As the Formula One season drew to a close on Sunday, the future of a handful of drivers hangs in the balance. Some are fortunate enough to be tied into long-term contracts, others showed their hand before the Championship ends, while some have to simply wait for the decision of their commander-in-chief.
For the drivers with no secured seat for the 2014 season, there is now little they can do to impress. Their team principle now must delicately consider whether the driver warrants a seat in their car and more significantly if they can afford to offer a hefty contract.
The frantic game of chess is well underway. Red Bull moved ahead of the pack to replace the departing Mark Webber with Daniel Ricciardo, while Ferrari rehired the experainced Kimi Raikkonen.
Max Chilton and Paul Di Resta are yet to safeguard their seats as the competition of places heats up. The driver’s market is open for business.
Chilton moved out of contract after the race in Brazil and finished firmly at the foot of the Drivers’ Championship with zero points on the board. The rookie’s debut season was nothing to write home about however did boast a 100% finishing record. Fellow rookie team-mate Jules Bianchi already penned a new contract to remain at Marussia for his second season. The reasoning behind the delay according to the team’s Sporting Director Graeme Lowdon is that it fits in their internal timescale and they definitely aren’t leaving the young Brit hanging on. Chilton must wait until December before Murussia announce the Frenchman’s partner.
For the 2014 Championship, bigger rules changes than ever are being implemented to crank up with the race day shenanigans. The FIA have ordered teams to use V6 turbocharged power units rather than V8, change the bodywork of the car and have introduced more intricate energy recovery systems. These adaptations need experience if each driver are to seamlessly brace the technical challenge.
“One of the things about next year is the technical challenge is going to be huge, for all the teams,” said Lowdon. “A lot of things are going to be new and so I think there’s a strong argument to say that having an experienced line-up would benefit the team.”
Experience is something the Brit doesn’t have in abundance however affluence is. Chilton is a ‘pay driver’ meaning he brings funding and sponsorship to help finance the team. Also the financial clout of his father, Grahame, muscled him into Marussia and that could be the remaining factor if he was to hold his seat. In essence, the Brit could flourish in his second season providing he is given the time. However like most teams they are seeking instant success and Marussia may turn to experience if they are to compete consistently up the grid.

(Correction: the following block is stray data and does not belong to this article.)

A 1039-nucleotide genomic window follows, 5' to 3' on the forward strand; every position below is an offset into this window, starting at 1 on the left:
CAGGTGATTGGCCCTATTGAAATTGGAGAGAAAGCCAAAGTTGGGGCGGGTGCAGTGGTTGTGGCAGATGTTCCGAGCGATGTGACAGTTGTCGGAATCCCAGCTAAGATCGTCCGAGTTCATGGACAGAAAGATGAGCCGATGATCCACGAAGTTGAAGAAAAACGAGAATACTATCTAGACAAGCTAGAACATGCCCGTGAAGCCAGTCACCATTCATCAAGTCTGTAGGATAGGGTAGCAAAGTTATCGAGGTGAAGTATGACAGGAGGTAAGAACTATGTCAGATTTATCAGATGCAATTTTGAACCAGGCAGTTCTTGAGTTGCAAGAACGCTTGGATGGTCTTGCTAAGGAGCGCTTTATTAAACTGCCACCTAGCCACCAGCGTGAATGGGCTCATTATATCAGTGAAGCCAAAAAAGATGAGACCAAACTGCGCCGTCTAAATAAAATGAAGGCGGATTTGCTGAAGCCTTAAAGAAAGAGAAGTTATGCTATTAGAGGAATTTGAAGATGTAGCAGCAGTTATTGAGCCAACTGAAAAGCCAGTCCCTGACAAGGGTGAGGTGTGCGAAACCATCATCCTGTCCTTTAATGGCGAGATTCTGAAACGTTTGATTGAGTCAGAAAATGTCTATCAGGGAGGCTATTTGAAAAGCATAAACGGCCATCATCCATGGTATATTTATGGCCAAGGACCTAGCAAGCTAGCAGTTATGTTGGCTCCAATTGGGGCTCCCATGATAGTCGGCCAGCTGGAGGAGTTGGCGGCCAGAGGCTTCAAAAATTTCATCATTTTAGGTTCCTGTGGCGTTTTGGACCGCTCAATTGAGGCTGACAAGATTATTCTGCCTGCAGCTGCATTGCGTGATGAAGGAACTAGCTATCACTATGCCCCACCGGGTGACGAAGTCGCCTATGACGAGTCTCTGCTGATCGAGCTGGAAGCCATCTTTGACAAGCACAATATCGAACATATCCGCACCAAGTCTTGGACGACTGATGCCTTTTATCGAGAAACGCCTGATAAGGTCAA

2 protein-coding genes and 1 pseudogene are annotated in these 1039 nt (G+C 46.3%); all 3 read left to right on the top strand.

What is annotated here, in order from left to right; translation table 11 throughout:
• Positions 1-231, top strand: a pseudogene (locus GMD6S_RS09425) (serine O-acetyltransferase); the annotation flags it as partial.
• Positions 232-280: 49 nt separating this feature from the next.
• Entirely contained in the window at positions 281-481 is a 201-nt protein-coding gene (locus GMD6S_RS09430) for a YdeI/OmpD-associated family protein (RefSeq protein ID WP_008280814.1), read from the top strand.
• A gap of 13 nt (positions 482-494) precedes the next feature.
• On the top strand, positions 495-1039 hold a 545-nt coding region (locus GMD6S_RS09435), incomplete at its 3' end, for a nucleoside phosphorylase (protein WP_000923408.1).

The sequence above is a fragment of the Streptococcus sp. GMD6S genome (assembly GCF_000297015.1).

If it is experience they want then Feilpe Massa slipped the net. The 32-year-old snubbed McLaren to drive for Williams next season meaning he will be the second most experienced driver on the circuit.
Di Resta’s pace this season has been there for all to see. He has picked up points in nine of his 19 races and is 12th in the Drivers’ Championship with 48 points. Both Force Indias had a good start to the season but the change tyres in the summer led to a change in their fortunes.
The Brit hasn’t as yet been offered a new contract however his future is set to be resolved shortly. According to Sky F1 sources, Nico Hulkenberg has been offered a two-season deal by Force India just a year after leaving the team. If this is proven to be true then the Brit could be ousted out or shuffled down the pecking order.
Force India were hot on the heels of McLaren who have slipped down the Championship since the departure of Lewis Hamilton. Di Resta is confident in his ability providing he has the right backing.
He said: “There are a lot of us who don’t know where they will be next season but if I have the tools I’ll deliver. Vijay Mallya [Force India team principal] is giving off good signals but I want to know for sure. They know what I’m capable of here, they know what I can deliver. I feel like I’m an asset to the team.”
Providing the Brit stays at Force India and they give him a challengeable car then Di Resta could have his best season yet in 2014.
For Hamilton and Jenson Button, a change of teams is very unlikely. Hamilton signed a three-year-old last year and has been impressing in his debut season for Mercedes. The Brit qualified on pole in five races however only finished in that position once. Hamilton could be a serious contender against the Ferraris if he irons out his poor starts. It seems he still hasn’t fully adapted to life in the W04 and struggles in the wet. Hamilton had a good season considering he didn’t have any influence over the design of the car.
Without the spotlight of Hamilton in the McLaren team, Button’s season coasted at a consistent pace. He signed his 2014 contract last month dashing talk that Red Bull and Ferrari were interested in his services.
The only major climate waiting to unfold is surrounding driver contracts. Two Brits will remains at their respective teams, another is highly likely to stay put, while Chilton’s future is firmly in the palm of the Marussia hierarchy.
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